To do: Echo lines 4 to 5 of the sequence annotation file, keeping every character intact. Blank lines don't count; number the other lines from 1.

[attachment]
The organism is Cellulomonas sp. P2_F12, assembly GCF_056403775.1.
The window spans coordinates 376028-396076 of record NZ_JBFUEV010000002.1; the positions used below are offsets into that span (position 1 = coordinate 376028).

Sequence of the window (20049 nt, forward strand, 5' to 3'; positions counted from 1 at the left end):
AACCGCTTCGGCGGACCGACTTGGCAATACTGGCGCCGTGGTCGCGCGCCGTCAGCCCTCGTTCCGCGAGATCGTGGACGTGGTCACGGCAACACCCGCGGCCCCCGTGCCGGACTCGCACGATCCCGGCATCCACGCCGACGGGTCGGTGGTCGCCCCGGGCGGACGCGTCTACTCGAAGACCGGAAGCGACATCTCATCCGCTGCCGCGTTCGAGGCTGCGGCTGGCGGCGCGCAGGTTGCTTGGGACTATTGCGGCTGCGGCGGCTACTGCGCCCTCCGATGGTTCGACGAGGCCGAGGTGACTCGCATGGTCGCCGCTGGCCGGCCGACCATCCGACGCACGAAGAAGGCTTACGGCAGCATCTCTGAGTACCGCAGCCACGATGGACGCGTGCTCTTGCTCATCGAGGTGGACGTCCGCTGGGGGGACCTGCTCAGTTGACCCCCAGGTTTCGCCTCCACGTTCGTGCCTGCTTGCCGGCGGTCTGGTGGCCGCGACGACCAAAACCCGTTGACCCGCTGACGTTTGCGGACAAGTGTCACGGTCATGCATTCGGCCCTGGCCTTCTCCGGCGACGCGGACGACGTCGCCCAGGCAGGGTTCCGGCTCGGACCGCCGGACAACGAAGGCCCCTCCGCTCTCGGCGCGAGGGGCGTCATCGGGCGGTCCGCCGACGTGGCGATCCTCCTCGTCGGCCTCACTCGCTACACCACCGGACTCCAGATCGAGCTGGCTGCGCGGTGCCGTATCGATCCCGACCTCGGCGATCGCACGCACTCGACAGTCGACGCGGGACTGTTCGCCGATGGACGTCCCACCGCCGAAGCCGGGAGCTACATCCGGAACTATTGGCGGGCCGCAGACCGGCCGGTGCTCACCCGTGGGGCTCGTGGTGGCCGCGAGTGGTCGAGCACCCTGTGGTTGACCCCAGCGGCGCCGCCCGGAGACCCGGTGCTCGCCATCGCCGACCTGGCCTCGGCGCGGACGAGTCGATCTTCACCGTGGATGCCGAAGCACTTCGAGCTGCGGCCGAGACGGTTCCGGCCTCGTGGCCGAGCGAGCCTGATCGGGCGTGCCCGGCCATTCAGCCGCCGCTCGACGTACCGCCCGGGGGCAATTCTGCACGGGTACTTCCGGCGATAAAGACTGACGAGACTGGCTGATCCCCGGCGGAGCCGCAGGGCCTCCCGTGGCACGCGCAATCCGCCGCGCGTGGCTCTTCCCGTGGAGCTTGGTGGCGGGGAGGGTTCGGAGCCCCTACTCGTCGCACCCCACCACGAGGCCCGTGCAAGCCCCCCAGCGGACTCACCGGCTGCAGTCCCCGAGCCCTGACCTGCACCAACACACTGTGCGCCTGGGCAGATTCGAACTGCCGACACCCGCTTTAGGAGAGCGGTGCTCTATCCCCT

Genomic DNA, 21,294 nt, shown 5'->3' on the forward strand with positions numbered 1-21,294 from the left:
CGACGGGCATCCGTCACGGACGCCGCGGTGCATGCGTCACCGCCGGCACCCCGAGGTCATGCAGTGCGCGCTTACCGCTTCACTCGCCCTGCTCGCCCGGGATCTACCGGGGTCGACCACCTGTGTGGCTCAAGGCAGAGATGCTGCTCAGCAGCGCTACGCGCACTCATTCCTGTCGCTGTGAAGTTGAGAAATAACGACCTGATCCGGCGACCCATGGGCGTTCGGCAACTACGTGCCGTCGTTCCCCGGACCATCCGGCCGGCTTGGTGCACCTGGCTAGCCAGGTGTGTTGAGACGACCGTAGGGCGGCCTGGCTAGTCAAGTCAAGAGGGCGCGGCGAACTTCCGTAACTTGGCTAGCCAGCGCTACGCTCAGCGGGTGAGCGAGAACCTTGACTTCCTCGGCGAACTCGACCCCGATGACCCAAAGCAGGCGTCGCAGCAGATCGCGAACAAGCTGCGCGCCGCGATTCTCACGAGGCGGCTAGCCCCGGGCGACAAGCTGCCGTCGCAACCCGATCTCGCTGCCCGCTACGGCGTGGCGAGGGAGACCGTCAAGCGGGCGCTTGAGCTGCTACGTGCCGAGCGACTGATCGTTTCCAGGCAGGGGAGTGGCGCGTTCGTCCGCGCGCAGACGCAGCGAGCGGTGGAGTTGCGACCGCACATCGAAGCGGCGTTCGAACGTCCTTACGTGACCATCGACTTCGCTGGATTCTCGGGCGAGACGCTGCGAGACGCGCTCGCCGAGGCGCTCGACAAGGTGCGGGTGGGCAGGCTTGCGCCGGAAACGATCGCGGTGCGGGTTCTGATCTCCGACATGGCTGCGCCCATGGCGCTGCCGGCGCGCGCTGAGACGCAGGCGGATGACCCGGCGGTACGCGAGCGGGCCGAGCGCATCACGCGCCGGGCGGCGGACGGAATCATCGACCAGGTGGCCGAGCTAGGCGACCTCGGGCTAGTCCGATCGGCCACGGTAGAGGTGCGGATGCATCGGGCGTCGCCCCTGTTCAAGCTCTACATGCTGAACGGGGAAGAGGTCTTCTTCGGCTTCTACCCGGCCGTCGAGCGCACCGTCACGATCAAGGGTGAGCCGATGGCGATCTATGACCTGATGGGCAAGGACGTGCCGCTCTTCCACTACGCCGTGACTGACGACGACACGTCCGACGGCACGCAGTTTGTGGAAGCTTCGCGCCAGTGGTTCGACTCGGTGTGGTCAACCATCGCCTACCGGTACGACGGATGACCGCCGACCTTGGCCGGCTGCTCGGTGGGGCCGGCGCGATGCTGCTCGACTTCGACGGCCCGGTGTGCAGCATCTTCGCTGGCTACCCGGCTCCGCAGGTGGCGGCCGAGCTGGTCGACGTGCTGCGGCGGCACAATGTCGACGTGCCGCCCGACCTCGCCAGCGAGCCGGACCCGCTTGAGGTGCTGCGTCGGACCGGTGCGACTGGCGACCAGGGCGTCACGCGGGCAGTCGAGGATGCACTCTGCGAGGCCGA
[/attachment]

AACCGCTTCGGCGGACCGACTTGGCAATACTGGCGCCGTGGTCGCGCGCCGTCAGCCCTCGTTCCGCGAGATCGTGGACGTGGTCACGGCAACACCCGCGGCCCCCGTGCCGGACTCGCACGATCCCGGCATCCACGCCGACGGGTCGGTGGTCGCCCCGGGCGGACGCGTCTACTCGAAGACCGGAAGCGACATCTCATCCGCTGCCGCGTTCGAGGCTGCGGCTGGCGGCGCGCAGGTTGCTTGGGACTATTGCGGCTGCGGCGGCTACTGCGCCCTCCGATGGTTCGACGAGGCCGAGGTGACTCGCATGGTCGCCGCTGGCCGGCCGACCATCCGACGCACGAAGAAGGCTTACGGCAGCATCTCTGAGTACCGCAGCCACGATGGACGCGTGCTCTTGCTCATCGAGGTGGACGTCCGCTGGGGGGACCTGCTCAGTTGACCCCCAGGTTTCGCCTCCACGTTCGTGCCTGCTTGCCGGCGGTCTGGTGGCCGCGACGACCAAAACCCGTTGACCCGCTGACGTTTGCGGACAAGTGTCACGGTCATGCATTCGGCCCTGGCCTTCTCCGGCGACGCGGACGACGTCGCCCAGGCAGGGTTCCGGCTCGGACCGCCGGACAACGAAGGCCCCTCCGCTCTCGGCGCGAGGGGCGTCATCGGGCGGTCCGCCGACGTGGCGATCCTCCTCGTCGGCCTCACTCGCTACACCACCGGACTCCAGATCGAGCTGGCTGCGCGGTGCCGTATCGATCCCGACCTCGGCGATCGCACGCACTCGACAGTCGACGCGGGACTGTTCGCCGATGGACGTCCCACCGCCGAAGCCGGGAGCTACATCCGGAACTATTGGCGGGCCGCAGACCGGCCGGTGCTCACCCGTGGGGCTCGTGGTGGCCGCGAGTGGTCGAGCACCCTGTGGTTGACCCCAGCGGCGCCGCCCGGAGACCCGGTGCTCGCCATCGCCGACCTGGCCTCGGCGCGGACGAGTCGATCTTCACCGTGGATGCCGAAGCACTTCGAGCTGCGGCCGAGACGGTTCCGGCCTCGTGGCCGAGCGAGCCTGATCGGGCGTGCCCGGCCATTCAGCCGCCGCTCGACGTACCGCCCGGGGGCAATTCTGCACGGGTACTTCCGGCGATAAAGACTGACGAGACTGGCTGATCCCCGGCGGAGCCGCAGGGCCTCCCGTGGCACGCGCAATCCGCCGCGCGTGGCTCTTCCCGTGGAGCTTGGTGGCGGGGAGGGTTCGGAGCCCCTACTCGTCGCACCCCACCACGAGGCCCGTGCAAGCCCCCCAGCGGACTCACCGGCTGCAGTCCCCGAGCCCTGACCTGCACCAACACACTGTGCGCCTGGGCAGATTCGAACTGCCGACACCCGCTTTAGGAGAGCGGTGCTCTATCCCCT

Genomic DNA, 21,294 nt, shown 5'->3' on the forward strand with positions numbered 1-21,294 from the left: